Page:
Now faith, hope and love remain — these three things — and the greatest of these is love.
1 Corinthians 13:13
(Common English Bible)
The best things come in threes. A waltz beat is counted in threes. Some folks will say, “Third time’s the charm” for good luck after failing twice. Then there’s the Schoolhouse Rock song that proclaims “Three is a magic number.” Well, in all fairness, three is a wonderful number. My parents have three children. My sons each have 3 brothers. And the old TV sitcom celebrated “My Three Sons.”
But the Church also celebrates the number three as a number of completeness. If you search for the number three in the Bible (not including chapter and verse numbers or those little superscripted footnote numbers), you will find more than 400 instances of the number three.
Noah had three children. Three virtues rise above the others: faith, hope and love. Christ rose on the morning of the third day, finishing the work that God had planned for the redemption of humanity and the restoration of our relationship with God. And there are three persons in the Trinity — Father, Son and Holy Spirit.
This Sunday, the liturgical traditional churches celebrate Trinity Sunday. The history of this Sunday celebration goes back to as early as the 10th century when Bishop Stephen of Liège (903-20) wrote a portion of the Daily Office in celebration of the Trinity.
Although this was not celebrated in the church until the 11th century and not ordered as an official holy day until the 14th century, the trail had been blazed for a Sunday to celebrate the work of the Trinity in our lives.
Today, the Sunday comes and goes without much celebration in some churches and with high celebration in others.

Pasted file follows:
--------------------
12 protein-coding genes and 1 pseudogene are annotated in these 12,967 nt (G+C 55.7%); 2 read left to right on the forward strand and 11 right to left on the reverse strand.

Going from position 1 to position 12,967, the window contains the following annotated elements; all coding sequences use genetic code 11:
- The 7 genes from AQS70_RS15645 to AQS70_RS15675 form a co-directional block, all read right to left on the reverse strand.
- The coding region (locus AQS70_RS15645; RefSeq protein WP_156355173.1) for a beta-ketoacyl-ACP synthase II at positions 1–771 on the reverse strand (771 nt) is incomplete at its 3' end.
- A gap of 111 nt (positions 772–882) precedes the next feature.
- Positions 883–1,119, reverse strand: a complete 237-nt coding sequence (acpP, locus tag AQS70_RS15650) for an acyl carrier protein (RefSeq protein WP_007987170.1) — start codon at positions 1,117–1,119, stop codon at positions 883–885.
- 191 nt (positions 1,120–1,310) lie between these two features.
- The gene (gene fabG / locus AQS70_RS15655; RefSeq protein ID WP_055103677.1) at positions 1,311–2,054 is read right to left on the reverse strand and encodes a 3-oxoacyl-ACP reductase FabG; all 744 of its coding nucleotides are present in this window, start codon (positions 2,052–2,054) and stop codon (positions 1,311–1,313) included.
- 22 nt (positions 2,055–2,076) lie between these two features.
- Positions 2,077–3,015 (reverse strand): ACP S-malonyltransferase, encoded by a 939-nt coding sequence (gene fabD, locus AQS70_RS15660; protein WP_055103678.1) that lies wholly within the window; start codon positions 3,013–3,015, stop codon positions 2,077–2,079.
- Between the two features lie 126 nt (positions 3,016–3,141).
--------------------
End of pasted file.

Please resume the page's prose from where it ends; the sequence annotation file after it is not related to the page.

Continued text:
So what is Trinity Sunday, anyway? Trinity Sunday is a day that we set aside to celebrate that God the Father cares for us and brought us into existence, that God the Son saved us from our own destruction and self-centeredness, and that God the Holy Spirit works in our lives to help us live and share God’s love every day.
As you read your Bible, look for different places where the persons of the Trinity are at work throughout history. God loves us, and through faith, we can have abundant life that only Jesus can give. We have hope in the work that Jesus did for us on the cross and in the resurrection. We have hope that death does not have the last word. And through the Holy Spirit, we can love each other with a love that goes beyond human emotion to reflect the love of God in us every day.
Through God’s word we can know that God loved us before God created the world, that God made a plan to redeem us from ourselves and from sin through the Son, and that God the Spirit wants to help us live our lives every day.
How is the Trinity at work in your life today?
Rev. Jan McCoy is the associate pastor of Covington First United Methodist Church in downtown Covington. She may be reached at email@example.com.